Perhaps this sentimental attachment is just another commercial rouse. We’ve been acculturated to adore strangers—we call them stars—who produce morally decadent music focused primarily on two things: money and sex. Like obedient sheep, we’re trained to heed the sounds of distant popular icons; we finance our adoration in the form of consumption which fattens the pockets of our corporate overlords. Music, like art, is supposed to be an expression of genuine emotion, but theirs is a social sedative. The music studio is a laboratory, the songwriters mad scientists who exploit technology, money and beguiling chord structures to contrive products that hook listeners, suppress rational judgment and maximize profits. The criticism is clear and piercing: popular music is simple, superficial, and dangerous.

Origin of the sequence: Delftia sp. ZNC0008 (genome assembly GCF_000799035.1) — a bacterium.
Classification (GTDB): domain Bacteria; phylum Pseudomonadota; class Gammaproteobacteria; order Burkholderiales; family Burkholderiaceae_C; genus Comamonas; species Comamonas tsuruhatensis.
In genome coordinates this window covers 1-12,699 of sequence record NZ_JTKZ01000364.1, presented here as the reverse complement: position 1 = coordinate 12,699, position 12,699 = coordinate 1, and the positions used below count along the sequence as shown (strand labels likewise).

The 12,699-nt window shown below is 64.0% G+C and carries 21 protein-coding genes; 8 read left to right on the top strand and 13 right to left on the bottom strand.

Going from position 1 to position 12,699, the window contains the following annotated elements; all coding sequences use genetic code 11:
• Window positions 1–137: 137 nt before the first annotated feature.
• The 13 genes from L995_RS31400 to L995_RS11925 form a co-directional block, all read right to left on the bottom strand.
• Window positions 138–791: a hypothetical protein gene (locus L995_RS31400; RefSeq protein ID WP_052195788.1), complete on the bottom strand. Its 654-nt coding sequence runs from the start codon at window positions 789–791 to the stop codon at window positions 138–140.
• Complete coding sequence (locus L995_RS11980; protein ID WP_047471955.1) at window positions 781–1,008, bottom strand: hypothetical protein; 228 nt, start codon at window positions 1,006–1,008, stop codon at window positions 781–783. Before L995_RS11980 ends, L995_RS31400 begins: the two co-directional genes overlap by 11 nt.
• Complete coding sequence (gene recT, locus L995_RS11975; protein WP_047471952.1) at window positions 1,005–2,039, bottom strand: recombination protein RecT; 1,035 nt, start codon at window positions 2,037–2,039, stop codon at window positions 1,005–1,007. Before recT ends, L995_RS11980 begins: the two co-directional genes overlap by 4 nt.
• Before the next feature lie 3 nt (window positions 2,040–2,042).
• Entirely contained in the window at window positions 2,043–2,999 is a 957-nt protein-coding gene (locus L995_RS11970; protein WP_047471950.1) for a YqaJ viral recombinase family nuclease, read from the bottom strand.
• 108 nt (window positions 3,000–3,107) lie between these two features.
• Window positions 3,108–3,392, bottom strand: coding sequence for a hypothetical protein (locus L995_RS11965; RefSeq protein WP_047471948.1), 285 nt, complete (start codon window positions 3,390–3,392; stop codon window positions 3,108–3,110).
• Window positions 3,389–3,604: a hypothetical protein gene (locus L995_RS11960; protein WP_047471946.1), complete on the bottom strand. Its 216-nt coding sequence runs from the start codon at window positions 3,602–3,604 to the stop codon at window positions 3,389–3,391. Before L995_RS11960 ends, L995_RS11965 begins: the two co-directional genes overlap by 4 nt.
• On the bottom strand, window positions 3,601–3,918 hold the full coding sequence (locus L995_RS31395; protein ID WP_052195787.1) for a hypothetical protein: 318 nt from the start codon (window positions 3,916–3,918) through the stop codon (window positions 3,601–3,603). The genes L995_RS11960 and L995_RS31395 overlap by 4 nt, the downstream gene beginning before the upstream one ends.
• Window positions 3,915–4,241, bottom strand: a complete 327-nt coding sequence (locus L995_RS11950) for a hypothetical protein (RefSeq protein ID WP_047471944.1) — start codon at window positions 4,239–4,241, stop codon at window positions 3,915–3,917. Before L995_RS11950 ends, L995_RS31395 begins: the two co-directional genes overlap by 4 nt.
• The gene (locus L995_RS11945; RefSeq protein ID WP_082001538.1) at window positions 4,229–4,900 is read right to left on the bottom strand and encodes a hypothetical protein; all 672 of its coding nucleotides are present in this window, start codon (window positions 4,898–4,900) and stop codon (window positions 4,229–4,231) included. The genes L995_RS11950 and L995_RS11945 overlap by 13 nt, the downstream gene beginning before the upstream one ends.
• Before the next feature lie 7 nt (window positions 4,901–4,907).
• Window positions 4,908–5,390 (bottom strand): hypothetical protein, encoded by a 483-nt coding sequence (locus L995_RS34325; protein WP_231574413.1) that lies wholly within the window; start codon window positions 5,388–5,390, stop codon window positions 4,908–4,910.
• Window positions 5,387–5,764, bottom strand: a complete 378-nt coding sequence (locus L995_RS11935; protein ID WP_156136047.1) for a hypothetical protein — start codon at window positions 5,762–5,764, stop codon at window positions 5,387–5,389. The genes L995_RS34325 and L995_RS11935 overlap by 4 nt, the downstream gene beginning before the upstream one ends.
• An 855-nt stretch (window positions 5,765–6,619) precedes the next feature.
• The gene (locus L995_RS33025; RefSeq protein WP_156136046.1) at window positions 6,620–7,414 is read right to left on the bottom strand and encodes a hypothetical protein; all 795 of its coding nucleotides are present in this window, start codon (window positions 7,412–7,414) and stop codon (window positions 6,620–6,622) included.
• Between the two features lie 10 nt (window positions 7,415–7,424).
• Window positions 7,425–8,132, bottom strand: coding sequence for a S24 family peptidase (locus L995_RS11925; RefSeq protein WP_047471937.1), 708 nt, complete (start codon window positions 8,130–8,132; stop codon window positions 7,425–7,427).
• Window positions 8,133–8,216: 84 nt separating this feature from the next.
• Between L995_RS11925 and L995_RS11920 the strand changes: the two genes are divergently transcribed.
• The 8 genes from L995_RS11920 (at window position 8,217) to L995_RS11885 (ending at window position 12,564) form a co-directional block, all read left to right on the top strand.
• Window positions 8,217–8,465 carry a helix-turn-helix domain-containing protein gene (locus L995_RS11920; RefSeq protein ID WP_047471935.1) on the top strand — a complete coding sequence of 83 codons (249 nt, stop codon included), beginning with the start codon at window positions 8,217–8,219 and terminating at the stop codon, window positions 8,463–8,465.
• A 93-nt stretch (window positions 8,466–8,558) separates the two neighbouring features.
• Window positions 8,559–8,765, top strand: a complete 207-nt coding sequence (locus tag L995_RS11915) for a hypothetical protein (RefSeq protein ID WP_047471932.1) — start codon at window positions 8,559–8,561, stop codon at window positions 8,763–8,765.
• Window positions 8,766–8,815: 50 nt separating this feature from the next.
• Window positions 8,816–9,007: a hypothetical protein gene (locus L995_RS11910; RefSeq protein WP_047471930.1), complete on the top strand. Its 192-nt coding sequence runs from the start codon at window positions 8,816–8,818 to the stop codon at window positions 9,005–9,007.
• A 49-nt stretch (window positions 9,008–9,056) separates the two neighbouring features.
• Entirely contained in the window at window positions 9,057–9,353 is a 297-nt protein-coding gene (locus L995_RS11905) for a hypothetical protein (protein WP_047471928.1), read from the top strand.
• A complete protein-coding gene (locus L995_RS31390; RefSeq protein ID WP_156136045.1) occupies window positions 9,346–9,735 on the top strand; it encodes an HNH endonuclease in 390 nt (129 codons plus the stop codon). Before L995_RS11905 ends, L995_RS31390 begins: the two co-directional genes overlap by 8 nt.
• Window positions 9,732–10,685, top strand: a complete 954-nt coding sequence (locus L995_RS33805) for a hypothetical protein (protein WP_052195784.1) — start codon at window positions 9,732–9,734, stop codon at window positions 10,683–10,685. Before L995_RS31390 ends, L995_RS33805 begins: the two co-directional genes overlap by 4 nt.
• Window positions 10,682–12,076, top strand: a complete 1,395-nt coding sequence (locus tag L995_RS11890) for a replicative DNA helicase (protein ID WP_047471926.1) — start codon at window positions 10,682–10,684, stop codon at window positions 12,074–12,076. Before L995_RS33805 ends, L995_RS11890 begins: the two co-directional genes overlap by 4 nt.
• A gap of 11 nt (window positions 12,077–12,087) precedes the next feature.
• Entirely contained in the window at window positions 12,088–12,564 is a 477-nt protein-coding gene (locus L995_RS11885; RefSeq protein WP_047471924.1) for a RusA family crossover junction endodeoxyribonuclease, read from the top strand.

Older, dedicated football fans will perhaps recall the final moments of Super Bowl XXV in 1991, when the last-second field goal attempt by Scott Norwood secured victory for the Giants. But any lingering relevance of the game persists because of the opening ceremony, during which Houston performed the national anthem. It was perhaps the zenith of her career and a clear indication of her status as a laudable popular symbol twenty-one years before her death. Viewing the footage now, I quickly realized how impressive her vocal abilities were, but more relevant was the palpable patriotic atmosphere amidst the anxiety of the Persian Gulf War. Whether her performance should “earn” her our praise is irrelevant—a question fitting of popular music rankings but distracting for our purposes; the reaction of the crowd, and the precise tailoring of the video, show the tremendous, emotional effect shared pop symbols can have. In that communal moment, when fans wave their flags, trumpets underscore Houston’s majestic vocals, and viewers observe from home, do the invisible machinations of the music industry matter?